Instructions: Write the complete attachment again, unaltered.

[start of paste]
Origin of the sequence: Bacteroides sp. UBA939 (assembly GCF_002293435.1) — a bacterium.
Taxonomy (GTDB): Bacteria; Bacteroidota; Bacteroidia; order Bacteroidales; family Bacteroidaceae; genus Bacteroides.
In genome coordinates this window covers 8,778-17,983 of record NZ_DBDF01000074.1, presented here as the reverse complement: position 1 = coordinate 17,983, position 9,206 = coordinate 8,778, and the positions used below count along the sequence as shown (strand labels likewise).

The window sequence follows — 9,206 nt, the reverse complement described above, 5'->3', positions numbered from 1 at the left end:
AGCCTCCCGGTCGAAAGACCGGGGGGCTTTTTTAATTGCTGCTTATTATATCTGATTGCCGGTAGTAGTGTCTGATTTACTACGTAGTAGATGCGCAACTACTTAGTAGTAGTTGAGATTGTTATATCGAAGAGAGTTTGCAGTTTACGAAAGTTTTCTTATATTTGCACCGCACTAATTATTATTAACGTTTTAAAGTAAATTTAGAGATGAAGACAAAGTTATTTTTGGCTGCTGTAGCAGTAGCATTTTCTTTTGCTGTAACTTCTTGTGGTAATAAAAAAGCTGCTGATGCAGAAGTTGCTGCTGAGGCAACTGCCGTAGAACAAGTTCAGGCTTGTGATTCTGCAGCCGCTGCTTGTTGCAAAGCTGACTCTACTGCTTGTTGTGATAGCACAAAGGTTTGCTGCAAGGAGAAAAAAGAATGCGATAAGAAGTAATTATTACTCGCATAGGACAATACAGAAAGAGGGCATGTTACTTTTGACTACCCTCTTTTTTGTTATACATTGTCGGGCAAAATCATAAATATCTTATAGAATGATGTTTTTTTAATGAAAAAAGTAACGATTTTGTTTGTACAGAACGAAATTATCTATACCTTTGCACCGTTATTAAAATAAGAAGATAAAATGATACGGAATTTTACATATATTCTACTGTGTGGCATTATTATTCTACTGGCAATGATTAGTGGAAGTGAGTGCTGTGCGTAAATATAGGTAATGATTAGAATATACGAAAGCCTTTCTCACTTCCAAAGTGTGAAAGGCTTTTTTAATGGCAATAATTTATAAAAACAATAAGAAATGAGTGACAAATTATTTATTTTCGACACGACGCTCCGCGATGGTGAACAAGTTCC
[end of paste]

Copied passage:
Origin of the sequence: Bacteroides sp. UBA939 (assembly GCF_002293435.1) — a bacterium.
Taxonomy (GTDB): Bacteria; Bacteroidota; Bacteroidia; order Bacteroidales; family Bacteroidaceae; genus Bacteroides.
In genome coordinates this window covers 8,778-17,983 of record NZ_DBDF01000074.1, presented here as the reverse complement: position 1 = coordinate 17,983, position 9,206 = coordinate 8,778, and the positions used below count along the sequence as shown (strand labels likewise).

The window sequence follows — 9,206 nt, the reverse complement described above, 5'->3', positions numbered from 1 at the left end:
AGCCTCCCGGTCGAAAGACCGGGGGGCTTTTTTAATTGCTGCTTATTATATCTGATTGCCGGTAGTAGTGTCTGATTTACTACGTAGTAGATGCGCAACTACTTAGTAGTAGTTGAGATTGTTATATCGAAGAGAGTTTGCAGTTTACGAAAGTTTTCTTATATTTGCACCGCACTAATTATTATTAACGTTTTAAAGTAAATTTAGAGATGAAGACAAAGTTATTTTTGGCTGCTGTAGCAGTAGCATTTTCTTTTGCTGTAACTTCTTGTGGTAATAAAAAAGCTGCTGATGCAGAAGTTGCTGCTGAGGCAACTGCCGTAGAACAAGTTCAGGCTTGTGATTCTGCAGCCGCTGCTTGTTGCAAAGCTGACTCTACTGCTTGTTGTGATAGCACAAAGGTTTGCTGCAAGGAGAAAAAAGAATGCGATAAGAAGTAATTATTACTCGCATAGGACAATACAGAAAGAGGGCATGTTACTTTTGACTACCCTCTTTTTTGTTATACATTGTCGGGCAAAATCATAAATATCTTATAGAATGATGTTTTTTTAATGAAAAAAGTAACGATTTTGTTTGTACAGAACGAAATTATCTATACCTTTGCACCGTTATTAAAATAAGAAGATAAAATGATACGGAATTTTACATATATTCTACTGTGTGGCATTATTATTCTACTGGCAATGATTAGTGGAAGTGAGTGCTGTGCGTAAATATAGGTAATGATTAGAATATACGAAAGCCTTTCTCACTTCCAAAGTGTGAAAGGCTTTTTTAATGGCAATAATTTATAAAAACAATAAGAAATGAGTGACAAATTATTTATTTTCGACACGACGCTCCGCGATGGTGAACAAGTTCC